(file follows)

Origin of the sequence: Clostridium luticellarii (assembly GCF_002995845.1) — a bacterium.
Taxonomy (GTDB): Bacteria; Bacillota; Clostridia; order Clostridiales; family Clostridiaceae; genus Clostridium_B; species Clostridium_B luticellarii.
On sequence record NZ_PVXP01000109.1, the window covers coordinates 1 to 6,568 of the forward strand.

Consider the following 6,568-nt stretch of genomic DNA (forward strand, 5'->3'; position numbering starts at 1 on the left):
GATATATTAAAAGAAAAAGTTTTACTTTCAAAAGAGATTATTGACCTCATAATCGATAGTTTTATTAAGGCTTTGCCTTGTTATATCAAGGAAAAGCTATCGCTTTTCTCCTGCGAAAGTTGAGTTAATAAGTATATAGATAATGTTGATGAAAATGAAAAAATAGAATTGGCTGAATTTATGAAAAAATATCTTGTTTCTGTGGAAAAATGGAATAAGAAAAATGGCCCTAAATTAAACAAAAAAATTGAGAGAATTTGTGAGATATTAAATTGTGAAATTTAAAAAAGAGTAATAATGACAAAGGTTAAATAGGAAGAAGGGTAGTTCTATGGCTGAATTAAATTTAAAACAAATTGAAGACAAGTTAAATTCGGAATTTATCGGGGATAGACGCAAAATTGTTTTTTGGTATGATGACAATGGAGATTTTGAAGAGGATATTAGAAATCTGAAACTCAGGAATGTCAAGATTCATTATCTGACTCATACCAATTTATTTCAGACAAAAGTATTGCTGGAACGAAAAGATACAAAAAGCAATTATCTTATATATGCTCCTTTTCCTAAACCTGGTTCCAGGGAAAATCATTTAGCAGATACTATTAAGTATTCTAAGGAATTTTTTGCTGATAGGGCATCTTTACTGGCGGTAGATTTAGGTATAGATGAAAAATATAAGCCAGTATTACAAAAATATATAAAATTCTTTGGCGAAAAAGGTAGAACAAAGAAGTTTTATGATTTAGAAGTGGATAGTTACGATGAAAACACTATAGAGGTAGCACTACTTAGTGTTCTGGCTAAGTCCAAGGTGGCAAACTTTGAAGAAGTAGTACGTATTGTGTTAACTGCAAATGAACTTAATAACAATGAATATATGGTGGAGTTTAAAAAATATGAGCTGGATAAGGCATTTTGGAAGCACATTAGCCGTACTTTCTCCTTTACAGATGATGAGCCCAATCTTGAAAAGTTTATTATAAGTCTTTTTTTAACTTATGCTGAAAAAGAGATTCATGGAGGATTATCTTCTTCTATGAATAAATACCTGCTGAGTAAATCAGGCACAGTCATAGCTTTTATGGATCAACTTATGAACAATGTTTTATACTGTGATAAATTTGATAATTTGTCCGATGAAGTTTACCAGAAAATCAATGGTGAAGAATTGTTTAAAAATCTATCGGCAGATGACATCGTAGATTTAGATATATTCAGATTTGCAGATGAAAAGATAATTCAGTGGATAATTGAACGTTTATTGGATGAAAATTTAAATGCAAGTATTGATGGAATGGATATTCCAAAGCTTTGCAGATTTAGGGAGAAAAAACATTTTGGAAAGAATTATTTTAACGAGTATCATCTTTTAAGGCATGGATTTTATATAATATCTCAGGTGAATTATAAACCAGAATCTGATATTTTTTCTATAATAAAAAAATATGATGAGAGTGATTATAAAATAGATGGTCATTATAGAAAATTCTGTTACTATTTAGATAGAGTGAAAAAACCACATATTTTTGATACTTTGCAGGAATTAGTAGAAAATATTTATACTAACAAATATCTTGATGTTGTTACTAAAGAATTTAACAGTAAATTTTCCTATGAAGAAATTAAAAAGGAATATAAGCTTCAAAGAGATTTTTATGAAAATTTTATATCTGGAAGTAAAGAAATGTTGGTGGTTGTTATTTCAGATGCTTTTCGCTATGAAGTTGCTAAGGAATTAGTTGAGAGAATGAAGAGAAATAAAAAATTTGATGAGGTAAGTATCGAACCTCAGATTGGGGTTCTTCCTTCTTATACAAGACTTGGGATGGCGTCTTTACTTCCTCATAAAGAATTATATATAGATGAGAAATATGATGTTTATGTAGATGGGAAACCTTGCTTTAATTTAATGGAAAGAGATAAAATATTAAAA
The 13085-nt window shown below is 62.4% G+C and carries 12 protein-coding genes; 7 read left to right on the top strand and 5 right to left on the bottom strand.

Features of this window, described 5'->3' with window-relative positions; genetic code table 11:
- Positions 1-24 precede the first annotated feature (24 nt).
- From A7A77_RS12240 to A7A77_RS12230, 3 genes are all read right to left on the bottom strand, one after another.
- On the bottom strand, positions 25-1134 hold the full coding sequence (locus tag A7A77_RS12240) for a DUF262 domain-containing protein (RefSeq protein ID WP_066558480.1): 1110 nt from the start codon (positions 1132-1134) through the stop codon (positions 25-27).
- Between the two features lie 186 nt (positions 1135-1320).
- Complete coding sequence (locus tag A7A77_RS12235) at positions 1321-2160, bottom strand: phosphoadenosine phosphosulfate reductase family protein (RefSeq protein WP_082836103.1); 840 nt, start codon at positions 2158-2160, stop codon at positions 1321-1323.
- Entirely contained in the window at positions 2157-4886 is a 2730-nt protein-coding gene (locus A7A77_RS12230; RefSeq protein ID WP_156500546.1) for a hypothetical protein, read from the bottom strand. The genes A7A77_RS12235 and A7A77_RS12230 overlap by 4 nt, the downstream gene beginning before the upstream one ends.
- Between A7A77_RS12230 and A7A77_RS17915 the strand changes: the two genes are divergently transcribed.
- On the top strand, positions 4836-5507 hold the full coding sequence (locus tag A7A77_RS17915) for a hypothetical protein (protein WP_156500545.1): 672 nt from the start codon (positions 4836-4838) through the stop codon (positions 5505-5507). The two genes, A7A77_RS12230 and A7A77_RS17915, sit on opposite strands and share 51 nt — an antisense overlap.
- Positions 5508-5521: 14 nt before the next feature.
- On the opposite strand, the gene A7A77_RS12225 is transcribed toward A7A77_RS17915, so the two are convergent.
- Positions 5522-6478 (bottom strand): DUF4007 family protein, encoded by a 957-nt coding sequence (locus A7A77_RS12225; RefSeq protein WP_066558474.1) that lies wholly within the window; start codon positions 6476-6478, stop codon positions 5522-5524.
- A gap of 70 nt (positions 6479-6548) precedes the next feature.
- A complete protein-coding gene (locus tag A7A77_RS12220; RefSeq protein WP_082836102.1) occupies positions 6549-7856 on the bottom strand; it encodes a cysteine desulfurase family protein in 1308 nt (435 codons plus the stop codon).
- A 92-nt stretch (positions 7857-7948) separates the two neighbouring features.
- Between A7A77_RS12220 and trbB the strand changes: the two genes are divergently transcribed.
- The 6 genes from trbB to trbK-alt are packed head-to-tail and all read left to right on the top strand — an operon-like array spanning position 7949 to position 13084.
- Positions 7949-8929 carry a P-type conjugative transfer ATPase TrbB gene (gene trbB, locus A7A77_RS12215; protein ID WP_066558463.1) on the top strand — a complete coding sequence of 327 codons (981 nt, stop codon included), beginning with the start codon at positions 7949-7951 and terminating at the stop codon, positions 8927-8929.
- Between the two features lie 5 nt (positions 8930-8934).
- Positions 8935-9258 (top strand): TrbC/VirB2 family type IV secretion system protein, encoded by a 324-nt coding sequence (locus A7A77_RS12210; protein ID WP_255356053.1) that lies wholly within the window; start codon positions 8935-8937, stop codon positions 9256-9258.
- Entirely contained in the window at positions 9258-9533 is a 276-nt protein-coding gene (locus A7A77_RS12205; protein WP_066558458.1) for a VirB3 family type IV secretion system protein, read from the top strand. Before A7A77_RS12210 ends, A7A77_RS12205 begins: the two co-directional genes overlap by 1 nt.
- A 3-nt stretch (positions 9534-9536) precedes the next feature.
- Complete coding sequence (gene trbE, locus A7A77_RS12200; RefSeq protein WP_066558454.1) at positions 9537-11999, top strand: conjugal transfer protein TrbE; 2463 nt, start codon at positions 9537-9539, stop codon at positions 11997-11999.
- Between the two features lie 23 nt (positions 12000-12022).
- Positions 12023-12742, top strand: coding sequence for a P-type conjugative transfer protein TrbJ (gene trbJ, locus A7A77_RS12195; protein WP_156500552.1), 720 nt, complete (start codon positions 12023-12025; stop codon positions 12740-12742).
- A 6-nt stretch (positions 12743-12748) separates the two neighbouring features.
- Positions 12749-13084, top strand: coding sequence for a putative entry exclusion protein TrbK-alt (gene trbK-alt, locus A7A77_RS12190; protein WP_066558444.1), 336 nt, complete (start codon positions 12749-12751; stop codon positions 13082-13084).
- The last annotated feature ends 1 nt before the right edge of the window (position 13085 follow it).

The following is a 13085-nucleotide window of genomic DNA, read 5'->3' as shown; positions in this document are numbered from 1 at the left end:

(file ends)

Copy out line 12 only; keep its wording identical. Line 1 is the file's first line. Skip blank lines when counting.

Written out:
- Complete coding sequence (locus tag A7A77_RS12235) at positions 1321-2160, bottom strand: phosphoadenosine phosphosulfate reductase family protein (RefSeq protein WP_082836103.1); 840 nt, start codon at positions 2158-2160, stop codon at positions 1321-1323.